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What Kind of Times Are These?

The title of the piece in white block text on a red-purple gradient background

March 31, 2020

This past December—which seems like aeons ago—I crafted holiday ornaments from the words of amazing women poets like Eve Ewing, Adrienne Rich, Audre Lorde, Nikki Finney, Gwendolyn Brooks, and Lorna Dee Cervantes. I could not have known that, just two months later, I—we—would be asking this question in whispers and prayers and rants and video calls to loved ones and tweets and posts and all the ways that we try to make sense of this moment since March 11, when the World Health Organization declared the COVID-19 pandemic.

What kind of times are these?

Where structural inequalities—based on social class, job/employment status, gender, sexuality, dis/ability, citizenship—amplified by xenophobia and anti-Asian violence—delineate who is blamed, who can pay their rent, keep their job, have health insurance, practice “social distance,” or have access—data plans, WiFi—to the online world for work and school where we are expected to dwell for the long haul.

For women who are responsible for the overwhelming majority of care work—in their own families while subsisting on minimum wage, temporary gigs, or public assistance; in hospitals, healthcare, and eldercare facilities; childcare for economically privileged families—the gendered division of labor has become more intense and all-consuming. The fantasy of flexibility that used to accompany “working from home” has been upended by the reality of the demands of caring for young and school-aged children who need direct supervision. It is primarily women who will perform this third shift.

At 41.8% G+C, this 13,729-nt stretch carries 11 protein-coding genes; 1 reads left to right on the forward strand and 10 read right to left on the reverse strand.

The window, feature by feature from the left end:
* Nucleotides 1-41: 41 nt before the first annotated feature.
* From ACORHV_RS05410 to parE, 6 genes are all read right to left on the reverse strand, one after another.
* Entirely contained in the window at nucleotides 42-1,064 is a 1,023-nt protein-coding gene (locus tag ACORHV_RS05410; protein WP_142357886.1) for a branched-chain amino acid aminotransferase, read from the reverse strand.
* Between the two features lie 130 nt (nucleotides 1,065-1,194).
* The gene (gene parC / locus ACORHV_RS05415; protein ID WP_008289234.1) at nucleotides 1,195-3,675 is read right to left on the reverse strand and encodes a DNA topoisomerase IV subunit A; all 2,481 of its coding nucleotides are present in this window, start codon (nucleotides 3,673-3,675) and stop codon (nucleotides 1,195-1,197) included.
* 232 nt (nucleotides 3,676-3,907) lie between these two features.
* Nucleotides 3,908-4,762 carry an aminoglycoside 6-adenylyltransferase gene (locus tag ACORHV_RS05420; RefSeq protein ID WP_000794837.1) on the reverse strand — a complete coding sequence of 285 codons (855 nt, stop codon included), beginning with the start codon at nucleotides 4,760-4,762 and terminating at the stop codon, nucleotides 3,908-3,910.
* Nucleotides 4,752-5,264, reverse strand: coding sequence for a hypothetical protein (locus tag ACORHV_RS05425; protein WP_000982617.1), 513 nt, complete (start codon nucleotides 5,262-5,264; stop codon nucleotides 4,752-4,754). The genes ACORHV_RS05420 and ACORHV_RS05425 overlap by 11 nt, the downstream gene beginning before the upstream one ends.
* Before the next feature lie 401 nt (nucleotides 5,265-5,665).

Where “shelter in place” and “social distance” slow down one pandemic but amp up and prolong exposure of women, LGBTQIA, and gender nonconforming individuals to the trauma of gender-based violence in all its forms.

Where the violence of late-stage capitalism and the state’s disinvestment in the public good are in plain view, even to the economically privileged: the hoarding and price gouging; corporate reluctance to build respirators because they are not profitable enough; the absence of a living wage and an equitable healthcare system; demands for “productivity” make working from home an imperative, even as that option was dismissed as impossible, too expensive, and inconvenient when people with disabilities and women with caregiving responsibility for children and elderly parents asked in previous years.

What kind of times are these?

This is certainly a time to build communities of care. I am grateful to work alongside people who are committed to doing so.

Feminist and marginalized communities around the U.S. are enacting the powerful work of collective care, mutual support, and asking thoughtful and hard questions that help us to make it through times of crisis, in so many ways. Here are a few examples:

Margaret Fink, Director of UIC’s Disability Cultural Center, has created the resource document Interdependent UIC to help all of us think about accessibility and care as mutually dependent.